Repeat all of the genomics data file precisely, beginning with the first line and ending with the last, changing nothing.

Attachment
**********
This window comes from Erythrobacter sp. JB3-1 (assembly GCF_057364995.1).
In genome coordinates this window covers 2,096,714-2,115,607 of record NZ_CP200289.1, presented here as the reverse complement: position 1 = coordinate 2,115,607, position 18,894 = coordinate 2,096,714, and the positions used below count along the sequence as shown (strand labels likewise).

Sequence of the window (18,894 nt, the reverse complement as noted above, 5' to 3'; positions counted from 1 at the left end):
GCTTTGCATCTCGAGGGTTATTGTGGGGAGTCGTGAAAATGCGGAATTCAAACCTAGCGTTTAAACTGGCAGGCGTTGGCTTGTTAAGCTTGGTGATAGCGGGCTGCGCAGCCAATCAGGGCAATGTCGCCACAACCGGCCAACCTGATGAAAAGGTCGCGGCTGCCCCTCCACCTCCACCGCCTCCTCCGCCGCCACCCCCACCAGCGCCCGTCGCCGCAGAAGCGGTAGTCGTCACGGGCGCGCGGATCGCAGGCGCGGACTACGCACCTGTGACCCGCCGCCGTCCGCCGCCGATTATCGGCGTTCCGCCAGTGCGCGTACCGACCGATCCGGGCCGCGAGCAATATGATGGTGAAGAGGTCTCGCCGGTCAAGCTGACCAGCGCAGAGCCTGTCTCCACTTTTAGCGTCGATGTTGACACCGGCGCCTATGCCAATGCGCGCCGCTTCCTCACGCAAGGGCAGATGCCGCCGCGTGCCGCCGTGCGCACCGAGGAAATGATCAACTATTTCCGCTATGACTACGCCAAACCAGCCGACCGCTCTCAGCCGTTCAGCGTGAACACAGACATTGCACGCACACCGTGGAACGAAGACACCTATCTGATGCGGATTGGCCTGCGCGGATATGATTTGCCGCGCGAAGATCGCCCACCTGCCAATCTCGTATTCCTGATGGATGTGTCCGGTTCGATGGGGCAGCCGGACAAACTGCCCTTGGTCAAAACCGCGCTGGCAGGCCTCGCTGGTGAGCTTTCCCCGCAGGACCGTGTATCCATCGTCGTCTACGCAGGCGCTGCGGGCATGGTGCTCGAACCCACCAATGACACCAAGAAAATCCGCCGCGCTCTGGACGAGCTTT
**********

This window comes from Erythrobacter sp. JB3-1 (assembly GCF_057364995.1).
In genome coordinates this window covers 2,096,714-2,115,607 of record NZ_CP200289.1, presented here as the reverse complement: position 1 = coordinate 2,115,607, position 18,894 = coordinate 2,096,714, and the positions used below count along the sequence as shown (strand labels likewise).

Sequence of the window (18,894 nt, the reverse complement as noted above, 5' to 3'; positions counted from 1 at the left end):
GCTTTGCATCTCGAGGGTTATTGTGGGGAGTCGTGAAAATGCGGAATTCAAACCTAGCGTTTAAACTGGCAGGCGTTGGCTTGTTAAGCTTGGTGATAGCGGGCTGCGCAGCCAATCAGGGCAATGTCGCCACAACCGGCCAACCTGATGAAAAGGTCGCGGCTGCCCCTCCACCTCCACCGCCTCCTCCGCCGCCACCCCCACCAGCGCCCGTCGCCGCAGAAGCGGTAGTCGTCACGGGCGCGCGGATCGCAGGCGCGGACTACGCACCTGTGACCCGCCGCCGTCCGCCGCCGATTATCGGCGTTCCGCCAGTGCGCGTACCGACCGATCCGGGCCGCGAGCAATATGATGGTGAAGAGGTCTCGCCGGTCAAGCTGACCAGCGCAGAGCCTGTCTCCACTTTTAGCGTCGATGTTGACACCGGCGCCTATGCCAATGCGCGCCGCTTCCTCACGCAAGGGCAGATGCCGCCGCGTGCCGCCGTGCGCACCGAGGAAATGATCAACTATTTCCGCTATGACTACGCCAAACCAGCCGACCGCTCTCAGCCGTTCAGCGTGAACACAGACATTGCACGCACACCGTGGAACGAAGACACCTATCTGATGCGGATTGGCCTGCGCGGATATGATTTGCCGCGCGAAGATCGCCCACCTGCCAATCTCGTATTCCTGATGGATGTGTCCGGTTCGATGGGGCAGCCGGACAAACTGCCCTTGGTCAAAACCGCGCTGGCAGGCCTCGCTGGTGAGCTTTCCCCGCAGGACCGTGTATCCATCGTCGTCTACGCAGGCGCTGCGGGCATGGTGCTCGAACCCACCAATGACACCAAGAAAATCCGCCGCGCTCTGGACGAGCTTT